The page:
: in terms of water supply, wastewater, stormwater development -- these are independent technologies. but what came first, most often, was a water supply system. the basic system is essentially the same as we used back in the 19th century. and in some cases, some of the same pipes. grusheski: philadelphia was the first american city to develop a water system and to take on as a municipal responsibility water delivery to all of its citizens. when william penn laid out the city, he actually chose a spot of land that had a lot of groundwater. however, by 1730, 30,000 people lived within the first seven blocks of philadelphia, next to the delaware river. well, 30,000 people caused filth in the city and polluted their water sources. the groundwater was not potable. and in one year, 1/6 of the population died of yellow fever. now, they didn't know at the time that yellow fever was carried by mosquitoes. but the health issue was major in that first movement to build a water system. narrator: so they set out to find the cleanest source of water. although the majority of philadelphia's water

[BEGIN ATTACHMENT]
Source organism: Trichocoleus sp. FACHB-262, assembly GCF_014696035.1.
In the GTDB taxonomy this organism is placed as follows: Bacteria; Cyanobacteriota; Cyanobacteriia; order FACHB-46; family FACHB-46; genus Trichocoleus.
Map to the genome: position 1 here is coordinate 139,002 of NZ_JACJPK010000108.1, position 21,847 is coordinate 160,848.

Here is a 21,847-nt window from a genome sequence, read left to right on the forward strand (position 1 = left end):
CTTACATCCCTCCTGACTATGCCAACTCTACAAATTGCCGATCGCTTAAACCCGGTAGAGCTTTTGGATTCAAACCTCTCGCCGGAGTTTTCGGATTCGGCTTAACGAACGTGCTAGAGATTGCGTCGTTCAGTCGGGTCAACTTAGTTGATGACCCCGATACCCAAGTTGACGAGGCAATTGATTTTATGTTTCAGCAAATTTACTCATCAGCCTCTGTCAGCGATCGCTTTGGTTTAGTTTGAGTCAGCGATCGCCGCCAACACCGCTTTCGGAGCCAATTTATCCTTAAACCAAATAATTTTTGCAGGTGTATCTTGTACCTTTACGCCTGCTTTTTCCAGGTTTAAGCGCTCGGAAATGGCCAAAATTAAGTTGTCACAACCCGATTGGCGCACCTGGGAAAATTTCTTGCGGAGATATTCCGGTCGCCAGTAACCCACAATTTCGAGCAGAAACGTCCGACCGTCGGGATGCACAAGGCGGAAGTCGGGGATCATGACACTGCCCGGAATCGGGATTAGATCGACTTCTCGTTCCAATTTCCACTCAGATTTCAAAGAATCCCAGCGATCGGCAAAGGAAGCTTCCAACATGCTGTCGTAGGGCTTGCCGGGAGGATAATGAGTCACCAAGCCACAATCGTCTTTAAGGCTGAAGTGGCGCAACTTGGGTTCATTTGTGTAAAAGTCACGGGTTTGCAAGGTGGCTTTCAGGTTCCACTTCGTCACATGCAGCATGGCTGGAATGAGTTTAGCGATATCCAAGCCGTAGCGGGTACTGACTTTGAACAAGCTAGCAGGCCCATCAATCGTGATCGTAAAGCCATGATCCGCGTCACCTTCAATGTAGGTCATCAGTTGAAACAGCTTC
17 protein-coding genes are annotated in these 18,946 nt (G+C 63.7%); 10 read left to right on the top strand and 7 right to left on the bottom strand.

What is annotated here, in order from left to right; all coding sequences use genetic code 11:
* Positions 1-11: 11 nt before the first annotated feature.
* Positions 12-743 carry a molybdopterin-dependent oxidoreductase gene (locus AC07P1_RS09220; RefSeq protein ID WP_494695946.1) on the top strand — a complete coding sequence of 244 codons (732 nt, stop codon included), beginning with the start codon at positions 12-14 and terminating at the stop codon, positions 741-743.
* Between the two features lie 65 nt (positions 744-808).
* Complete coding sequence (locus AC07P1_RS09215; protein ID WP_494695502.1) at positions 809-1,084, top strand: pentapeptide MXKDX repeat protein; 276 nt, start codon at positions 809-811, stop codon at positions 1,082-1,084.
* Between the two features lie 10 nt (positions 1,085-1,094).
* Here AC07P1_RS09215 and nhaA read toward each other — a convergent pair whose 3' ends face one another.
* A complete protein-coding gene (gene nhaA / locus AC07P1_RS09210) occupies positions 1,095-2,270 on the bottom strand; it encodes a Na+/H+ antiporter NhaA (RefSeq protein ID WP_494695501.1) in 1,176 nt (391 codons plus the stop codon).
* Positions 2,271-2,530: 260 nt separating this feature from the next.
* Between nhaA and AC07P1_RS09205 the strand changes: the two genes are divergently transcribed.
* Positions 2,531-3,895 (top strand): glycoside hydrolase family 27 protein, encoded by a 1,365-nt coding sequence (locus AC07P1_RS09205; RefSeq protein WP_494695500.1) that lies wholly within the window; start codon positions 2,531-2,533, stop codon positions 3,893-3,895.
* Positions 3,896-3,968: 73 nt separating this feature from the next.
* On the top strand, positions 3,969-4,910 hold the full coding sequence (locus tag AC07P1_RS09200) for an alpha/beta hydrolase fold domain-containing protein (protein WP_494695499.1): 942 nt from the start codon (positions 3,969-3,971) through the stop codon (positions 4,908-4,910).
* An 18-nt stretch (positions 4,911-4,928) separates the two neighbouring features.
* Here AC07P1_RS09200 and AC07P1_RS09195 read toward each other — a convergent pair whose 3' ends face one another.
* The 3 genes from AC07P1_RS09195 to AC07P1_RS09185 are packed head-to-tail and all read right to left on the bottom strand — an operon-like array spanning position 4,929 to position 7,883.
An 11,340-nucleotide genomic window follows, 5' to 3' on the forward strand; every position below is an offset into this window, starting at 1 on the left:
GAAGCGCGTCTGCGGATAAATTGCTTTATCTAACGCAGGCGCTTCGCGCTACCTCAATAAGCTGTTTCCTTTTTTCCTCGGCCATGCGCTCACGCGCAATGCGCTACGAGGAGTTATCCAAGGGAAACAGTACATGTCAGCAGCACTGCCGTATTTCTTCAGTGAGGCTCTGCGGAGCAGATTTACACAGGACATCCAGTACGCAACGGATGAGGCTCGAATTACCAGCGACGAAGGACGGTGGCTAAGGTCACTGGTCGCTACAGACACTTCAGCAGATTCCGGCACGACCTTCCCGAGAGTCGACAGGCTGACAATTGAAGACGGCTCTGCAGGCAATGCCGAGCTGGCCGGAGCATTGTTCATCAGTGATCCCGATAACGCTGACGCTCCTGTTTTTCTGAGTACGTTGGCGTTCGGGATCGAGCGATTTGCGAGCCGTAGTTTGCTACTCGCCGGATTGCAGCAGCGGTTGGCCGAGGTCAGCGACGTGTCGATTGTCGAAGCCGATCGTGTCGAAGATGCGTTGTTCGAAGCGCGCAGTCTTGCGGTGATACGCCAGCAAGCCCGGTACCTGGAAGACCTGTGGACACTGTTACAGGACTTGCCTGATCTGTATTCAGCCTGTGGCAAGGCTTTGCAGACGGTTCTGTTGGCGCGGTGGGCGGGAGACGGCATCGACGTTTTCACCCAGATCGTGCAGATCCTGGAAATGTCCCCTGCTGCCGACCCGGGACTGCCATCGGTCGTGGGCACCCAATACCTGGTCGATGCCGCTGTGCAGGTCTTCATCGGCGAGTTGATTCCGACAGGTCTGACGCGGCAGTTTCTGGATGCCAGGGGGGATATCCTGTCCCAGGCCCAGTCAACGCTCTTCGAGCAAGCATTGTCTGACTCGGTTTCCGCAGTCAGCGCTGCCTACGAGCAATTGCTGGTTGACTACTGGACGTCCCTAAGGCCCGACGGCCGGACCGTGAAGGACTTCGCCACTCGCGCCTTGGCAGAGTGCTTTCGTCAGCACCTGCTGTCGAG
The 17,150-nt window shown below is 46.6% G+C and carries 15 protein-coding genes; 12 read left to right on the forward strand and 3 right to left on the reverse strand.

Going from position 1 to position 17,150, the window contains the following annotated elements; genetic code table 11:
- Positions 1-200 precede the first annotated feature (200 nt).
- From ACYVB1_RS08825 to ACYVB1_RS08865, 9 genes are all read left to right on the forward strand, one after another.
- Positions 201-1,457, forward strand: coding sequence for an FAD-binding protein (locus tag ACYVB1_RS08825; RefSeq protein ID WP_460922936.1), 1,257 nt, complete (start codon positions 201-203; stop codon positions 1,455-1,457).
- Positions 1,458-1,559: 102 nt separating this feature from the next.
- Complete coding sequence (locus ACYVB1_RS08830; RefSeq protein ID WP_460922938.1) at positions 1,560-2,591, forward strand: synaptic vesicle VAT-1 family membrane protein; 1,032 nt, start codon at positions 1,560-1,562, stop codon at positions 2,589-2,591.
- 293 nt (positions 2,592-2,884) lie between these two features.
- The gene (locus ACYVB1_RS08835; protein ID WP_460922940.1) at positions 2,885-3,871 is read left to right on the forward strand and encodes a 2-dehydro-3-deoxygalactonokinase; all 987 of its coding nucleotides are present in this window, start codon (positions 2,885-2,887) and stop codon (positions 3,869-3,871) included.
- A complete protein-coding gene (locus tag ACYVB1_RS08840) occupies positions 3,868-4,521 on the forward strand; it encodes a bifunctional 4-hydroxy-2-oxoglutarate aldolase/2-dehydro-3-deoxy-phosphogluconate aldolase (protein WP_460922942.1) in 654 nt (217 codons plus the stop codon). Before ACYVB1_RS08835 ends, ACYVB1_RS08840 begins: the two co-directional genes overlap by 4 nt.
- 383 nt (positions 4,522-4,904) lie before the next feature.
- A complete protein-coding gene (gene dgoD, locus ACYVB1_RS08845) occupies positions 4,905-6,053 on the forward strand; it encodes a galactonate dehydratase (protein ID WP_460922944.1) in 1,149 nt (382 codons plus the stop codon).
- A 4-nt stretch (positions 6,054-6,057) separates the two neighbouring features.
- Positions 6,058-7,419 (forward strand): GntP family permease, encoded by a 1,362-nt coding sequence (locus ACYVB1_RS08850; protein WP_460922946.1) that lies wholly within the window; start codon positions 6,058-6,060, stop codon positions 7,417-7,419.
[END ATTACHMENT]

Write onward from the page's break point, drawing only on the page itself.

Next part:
dell strikes a $24 billion deal to go private. what the buyout means for investors and the technology industry. >> susie: the u.s. government wants as much as $5 billion from standard and poors, officially accusing the credit ratings agency of fraud during the housing boom. >> tom: and earnings from a trio of consumer stocks finds us spending money on eating out and watching tv. >> susie: that and more tonight on "n.b.r." >> tom: a bold new chapter for computer maker dell was opened today. michael dell said today he's taking the company he founded almost 30 years ago private. it's a $24.5 billion deal offering dell investors $13.65 per share. now, at one point, dell was the largest p.c. maker in the world, boasting market capitalization of more than $100 billion. now, it sits behind apple, hewlett packard and lenovo, valued a fifth of what it once was. ruben ramirez begins are coverage. >> reporter: michael dell admits he missed the consumer shift away from the p.c. to tablets and smartphones, but today's announcement his company is going private doesn't necessary address how dell is